• Read the info carefully that you get in the period leading up to the audition and in the packet at the hotel/at the audition site (it wasn't an audition, but I once learned the wrong Mozart symphony for an ASOL conducting workshop). Know with absolute clarity what the audition rep is and how the audition will be run
  • If you have carte blanche as to how to use the time, know exactly where you're going to start and stop and how much time you will use for each excerpt
  • Don't go out on stage without having attended to your bodily needs (including eating) first
  • Don't change your game plan based on what you hear the candidate before you doing
  • Don't forget to take a moment to see where exactly the brass, percussion, harp, piano etc. are located once you're out onstage
  • It's like having a blind date with 80 people at the same time -- you just have to hope you connect with enough of them that they'll want to shack up with you for a few years
  • Don't wait for them to play after your first downbeat -- if you've never conducted an orchestra with a big-time lag, you just have to keep going. You really have to have the music inside you to keep your shit together, though
  • Don't forget to study the scores ahead of time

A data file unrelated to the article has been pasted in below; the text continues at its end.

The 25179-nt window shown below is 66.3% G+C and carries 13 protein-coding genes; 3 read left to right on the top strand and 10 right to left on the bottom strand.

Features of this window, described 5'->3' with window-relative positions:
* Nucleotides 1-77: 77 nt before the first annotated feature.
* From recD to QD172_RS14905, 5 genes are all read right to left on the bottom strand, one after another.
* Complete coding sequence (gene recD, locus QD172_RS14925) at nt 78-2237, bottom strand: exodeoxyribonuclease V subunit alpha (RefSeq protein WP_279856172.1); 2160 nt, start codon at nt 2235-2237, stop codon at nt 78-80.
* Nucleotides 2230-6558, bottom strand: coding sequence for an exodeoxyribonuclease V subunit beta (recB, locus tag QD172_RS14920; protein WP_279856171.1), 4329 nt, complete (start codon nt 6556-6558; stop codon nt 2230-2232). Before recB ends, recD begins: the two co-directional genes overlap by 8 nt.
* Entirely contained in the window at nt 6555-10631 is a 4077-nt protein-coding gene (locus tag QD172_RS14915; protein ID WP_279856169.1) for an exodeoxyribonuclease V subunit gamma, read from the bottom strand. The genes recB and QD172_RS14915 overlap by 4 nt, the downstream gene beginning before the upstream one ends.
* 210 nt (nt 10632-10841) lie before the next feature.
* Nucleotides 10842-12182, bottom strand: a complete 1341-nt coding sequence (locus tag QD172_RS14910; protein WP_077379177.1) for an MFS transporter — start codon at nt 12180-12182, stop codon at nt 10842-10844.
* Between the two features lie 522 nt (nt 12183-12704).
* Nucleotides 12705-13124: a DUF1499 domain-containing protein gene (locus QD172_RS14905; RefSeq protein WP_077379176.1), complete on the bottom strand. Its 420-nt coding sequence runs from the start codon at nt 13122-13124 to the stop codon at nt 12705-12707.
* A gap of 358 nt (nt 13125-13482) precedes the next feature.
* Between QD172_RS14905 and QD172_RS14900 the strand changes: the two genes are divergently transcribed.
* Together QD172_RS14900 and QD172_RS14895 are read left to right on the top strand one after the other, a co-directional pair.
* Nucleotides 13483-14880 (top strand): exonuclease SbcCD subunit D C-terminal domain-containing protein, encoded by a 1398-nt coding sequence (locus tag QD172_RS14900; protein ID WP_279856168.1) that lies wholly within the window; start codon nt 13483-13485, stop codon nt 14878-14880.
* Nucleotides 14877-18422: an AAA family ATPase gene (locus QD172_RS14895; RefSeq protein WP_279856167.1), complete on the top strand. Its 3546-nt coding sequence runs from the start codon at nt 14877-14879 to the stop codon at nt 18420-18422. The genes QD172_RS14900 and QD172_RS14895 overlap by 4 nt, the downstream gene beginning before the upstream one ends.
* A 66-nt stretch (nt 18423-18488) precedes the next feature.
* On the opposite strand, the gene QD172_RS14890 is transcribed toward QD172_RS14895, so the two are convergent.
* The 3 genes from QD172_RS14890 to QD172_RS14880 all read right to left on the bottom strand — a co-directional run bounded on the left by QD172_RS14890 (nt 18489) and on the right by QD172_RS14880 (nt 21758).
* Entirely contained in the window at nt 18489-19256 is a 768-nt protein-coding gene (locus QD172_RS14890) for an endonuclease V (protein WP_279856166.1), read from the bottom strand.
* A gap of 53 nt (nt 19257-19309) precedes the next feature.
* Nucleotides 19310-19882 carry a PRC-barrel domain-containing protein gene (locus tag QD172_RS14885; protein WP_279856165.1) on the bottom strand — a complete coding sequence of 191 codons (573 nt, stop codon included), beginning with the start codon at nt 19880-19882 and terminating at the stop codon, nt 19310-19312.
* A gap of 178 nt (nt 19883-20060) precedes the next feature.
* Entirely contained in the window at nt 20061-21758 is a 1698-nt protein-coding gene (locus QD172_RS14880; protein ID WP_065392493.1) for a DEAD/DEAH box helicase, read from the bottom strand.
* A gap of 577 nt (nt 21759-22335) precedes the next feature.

• Don't do a halfassed (or even 3/4-assed) job preparing the preconcert lecture/educational program etc. presentation(s) that you'll undoubtedly be asked to deliver. I slacked on this once (I'd always done well with previous ones), and the result wasn't pretty
  • Don't be distracted by the obvious hatred between the concertmaster and principal cellist -- it actually has nothing to do with you
  • Don't give in on your tempi -- stop and start again if you don't get what you want
  • Don't try to save money by staying with a friend who lives further than walking distance away from the audition site
  • Don't stay up late drinking wine and discussing the vagaries of life with said friend the night before the audition
  • Don't assume the next morning that the cab will show up at the time you asked for it 
  • Don't mumble on the podium
  • Don't start conducting without taking a moment to be still and focus
  • Don't forget to breathe
  • Don't explain why you want to modify a phrasing/articulation/bowing, etc. 
  • Don't make jokes (unless, like me, you can't help it)
  • If forced to "rehearse",  focus on "quick wins" -- don't get bogged down by minutae. Fix as many things as you can on the fly with your "conducting technique" such as it is...
  • Just make music! If you have a good experience in that dimension, you can't go wrong

Everyone should play!

via Frank Almond's blog: